Bell Ringers/Warm Ups

Discussion in 'Secondary Education' started by MrsDW, Aug 20, 2007.

  1. MrsDW

    MrsDW Rookie

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    Aug 20, 2007

    I have used these in various forms (correct the sentence, journals, poem of the day, etc.) in my language arts classes, but every year I struggle with how to assess these activities. In the past, I have given points, made worksheets, etc., but it is a LOT of work to go over these each week. However, if I don't give points in some form, I have found that my students will slack on completing the activities. The only thing that seems to work is to give them points for completing them. Anyone have a recommendation for me? How do you assess bell ringer activities (or don't you???) Thanks!
     
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  3. traeh

    traeh Companion

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    Aug 20, 2007

    Make it part of their participation points. I plan on giving each student responsibility points per day. They will receive a score on a scale from 0-3 based on their participation, attentiveness, etc. Correcting homework and the daily bell ringer both factor into this daily grade. Thus, if they don't do it, just deduct points. Therefore, you can simply scan to make sure the kids are putting forth the effort, rather than collecting the bell ringers frequently, which is much too time consuming.
     
  4. silverspoon65

    silverspoon65 Enthusiast

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    Aug 20, 2007

    we review ours orally and I give students stickers for sharing answers. They have to have 10 stickers at the end of the marking period, and any more than that are extra credit.
     
  5. Brendan

    Brendan Fanatic

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    Aug 20, 2007

    Warm-ups go in their binders as the first page for that day. Warm-ups are graded as part of their binder which I grade at the binders (including warm-ups) every three weeks or so (once all work was passed back for that unit) about three times per term each so they have about 15 warm-ups per unit. Each warm-up is graded out of three points: 1 for the warm-up title/date, 1 for completion of warm-up, and 1 for being on target in the response. So the warm-ups total 45 points of the 100 point binder grade. The final 55 points I assign to the completion of all assignments, completion of a table of contents, all assignments in the right order, neatness, assignments are number in the right hand corner, and proper headings.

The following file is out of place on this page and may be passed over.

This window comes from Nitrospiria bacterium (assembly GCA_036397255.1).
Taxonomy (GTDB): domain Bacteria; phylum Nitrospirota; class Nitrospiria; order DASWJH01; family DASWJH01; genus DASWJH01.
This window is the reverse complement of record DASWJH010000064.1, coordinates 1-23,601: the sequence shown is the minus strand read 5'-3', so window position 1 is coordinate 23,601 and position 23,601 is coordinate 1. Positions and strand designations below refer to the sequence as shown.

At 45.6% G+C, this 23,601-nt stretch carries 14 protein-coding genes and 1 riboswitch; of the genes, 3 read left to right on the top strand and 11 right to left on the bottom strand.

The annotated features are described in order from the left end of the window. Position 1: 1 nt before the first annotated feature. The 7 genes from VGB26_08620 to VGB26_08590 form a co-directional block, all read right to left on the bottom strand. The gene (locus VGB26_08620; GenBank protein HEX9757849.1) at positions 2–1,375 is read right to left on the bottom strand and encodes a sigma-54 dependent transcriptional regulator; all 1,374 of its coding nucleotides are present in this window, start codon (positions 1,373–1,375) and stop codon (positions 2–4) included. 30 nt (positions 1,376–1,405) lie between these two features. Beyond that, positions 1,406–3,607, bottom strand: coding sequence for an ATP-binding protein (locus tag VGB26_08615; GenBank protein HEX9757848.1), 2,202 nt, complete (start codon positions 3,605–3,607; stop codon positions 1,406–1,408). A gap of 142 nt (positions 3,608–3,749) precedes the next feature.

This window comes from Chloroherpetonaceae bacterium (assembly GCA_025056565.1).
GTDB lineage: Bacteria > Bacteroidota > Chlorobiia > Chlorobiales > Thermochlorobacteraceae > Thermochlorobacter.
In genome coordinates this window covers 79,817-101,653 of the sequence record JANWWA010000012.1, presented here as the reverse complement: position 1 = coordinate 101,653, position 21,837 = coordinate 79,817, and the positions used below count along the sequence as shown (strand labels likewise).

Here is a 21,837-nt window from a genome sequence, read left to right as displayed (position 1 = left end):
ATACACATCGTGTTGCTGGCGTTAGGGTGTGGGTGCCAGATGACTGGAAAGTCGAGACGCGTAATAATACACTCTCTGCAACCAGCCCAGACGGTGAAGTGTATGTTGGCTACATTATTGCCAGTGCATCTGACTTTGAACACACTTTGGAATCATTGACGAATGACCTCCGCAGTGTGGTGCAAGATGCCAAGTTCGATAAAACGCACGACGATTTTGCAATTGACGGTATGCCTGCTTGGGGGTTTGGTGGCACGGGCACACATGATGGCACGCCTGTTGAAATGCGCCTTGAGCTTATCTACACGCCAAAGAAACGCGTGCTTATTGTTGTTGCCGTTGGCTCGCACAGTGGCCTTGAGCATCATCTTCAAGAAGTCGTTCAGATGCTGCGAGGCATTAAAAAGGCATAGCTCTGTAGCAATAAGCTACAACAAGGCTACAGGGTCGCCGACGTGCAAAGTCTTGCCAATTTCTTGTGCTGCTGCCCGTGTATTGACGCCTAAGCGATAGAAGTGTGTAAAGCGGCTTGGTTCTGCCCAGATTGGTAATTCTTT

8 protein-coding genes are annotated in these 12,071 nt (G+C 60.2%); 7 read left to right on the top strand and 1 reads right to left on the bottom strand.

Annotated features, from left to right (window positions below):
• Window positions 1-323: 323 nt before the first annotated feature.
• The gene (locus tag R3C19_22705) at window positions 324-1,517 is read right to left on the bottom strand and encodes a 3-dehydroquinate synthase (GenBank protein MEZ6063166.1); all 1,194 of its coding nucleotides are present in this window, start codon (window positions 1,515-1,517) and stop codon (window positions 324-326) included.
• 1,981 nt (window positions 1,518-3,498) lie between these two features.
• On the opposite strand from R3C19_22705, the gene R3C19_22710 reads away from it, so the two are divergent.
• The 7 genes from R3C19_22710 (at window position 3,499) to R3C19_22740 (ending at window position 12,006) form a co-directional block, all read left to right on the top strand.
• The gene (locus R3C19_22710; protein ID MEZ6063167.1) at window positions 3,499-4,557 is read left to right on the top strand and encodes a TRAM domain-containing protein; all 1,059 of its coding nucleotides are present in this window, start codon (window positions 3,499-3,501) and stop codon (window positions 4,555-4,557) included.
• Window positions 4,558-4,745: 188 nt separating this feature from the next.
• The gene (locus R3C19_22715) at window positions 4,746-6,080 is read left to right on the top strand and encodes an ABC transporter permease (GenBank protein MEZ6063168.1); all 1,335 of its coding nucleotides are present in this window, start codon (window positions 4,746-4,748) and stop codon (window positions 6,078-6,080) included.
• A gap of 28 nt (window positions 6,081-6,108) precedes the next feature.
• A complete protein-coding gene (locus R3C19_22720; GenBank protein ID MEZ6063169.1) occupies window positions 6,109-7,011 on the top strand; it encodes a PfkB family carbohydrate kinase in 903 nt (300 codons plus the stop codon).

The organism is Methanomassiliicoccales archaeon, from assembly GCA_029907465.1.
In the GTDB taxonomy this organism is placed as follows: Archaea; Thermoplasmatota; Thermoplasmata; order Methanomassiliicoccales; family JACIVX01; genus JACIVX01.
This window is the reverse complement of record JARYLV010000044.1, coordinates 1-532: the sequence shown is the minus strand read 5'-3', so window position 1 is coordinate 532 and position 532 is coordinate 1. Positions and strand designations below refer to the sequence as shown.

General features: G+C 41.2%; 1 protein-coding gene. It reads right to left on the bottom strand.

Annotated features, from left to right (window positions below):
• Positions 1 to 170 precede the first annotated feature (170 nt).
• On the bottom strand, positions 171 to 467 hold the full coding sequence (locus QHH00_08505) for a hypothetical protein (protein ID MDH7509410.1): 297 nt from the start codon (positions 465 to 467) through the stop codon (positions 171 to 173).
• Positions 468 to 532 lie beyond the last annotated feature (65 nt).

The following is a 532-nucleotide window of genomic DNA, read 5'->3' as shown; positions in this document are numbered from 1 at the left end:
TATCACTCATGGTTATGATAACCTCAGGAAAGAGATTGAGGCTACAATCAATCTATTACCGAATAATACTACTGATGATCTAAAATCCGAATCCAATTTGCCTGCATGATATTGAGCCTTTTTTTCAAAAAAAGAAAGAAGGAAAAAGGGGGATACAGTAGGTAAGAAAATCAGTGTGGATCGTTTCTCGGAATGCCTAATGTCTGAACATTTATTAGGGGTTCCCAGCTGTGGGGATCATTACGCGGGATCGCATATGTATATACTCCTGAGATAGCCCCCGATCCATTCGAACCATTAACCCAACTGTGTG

6. Caesar753

    Caesar753 Multitudinous

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    I collect bellringers as a bunch once they've done about 10, or I'll just count them up and scan them when I'm grading their class binder each unit. I issue 5 points per completed bellringer. Brendan's idea about issuing some of those points for a heading is a good one, and I think I might do that as well.
     
  7. MrsDW

    MrsDW Rookie

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    Thanks for all the great ideas! Here's another question for you...what if the student is absent and misses a warm-up? Does he/she have to make it up? How do you handle that?
     
  8. Caesar753

    Caesar753 Multitudinous

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    I do require students to complete a bellringer activity even if they were absent. On my "Here's what you missed..." form, I include the bellringer topic, and the student is expected to write the entry just as if he or she had been present in class that day.
     
  9. Brendan

    Brendan Fanatic

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    Aug 21, 2007

    I grade the heading becuase it makes it easier for me to grade and I think it is a good way to get organized for them.
     
  10. new teacher too

    new teacher too Rookie

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    Aug 21, 2007

    Can I ask for an example of a bell-ringer/warm-up for a science class? I hadn't thought of them as being graded.
     
  11. greenbean6

    greenbean6 Companion

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    Aug 21, 2007

    Brendan, would you mind sharing some of yours? I'd love to see a few examples.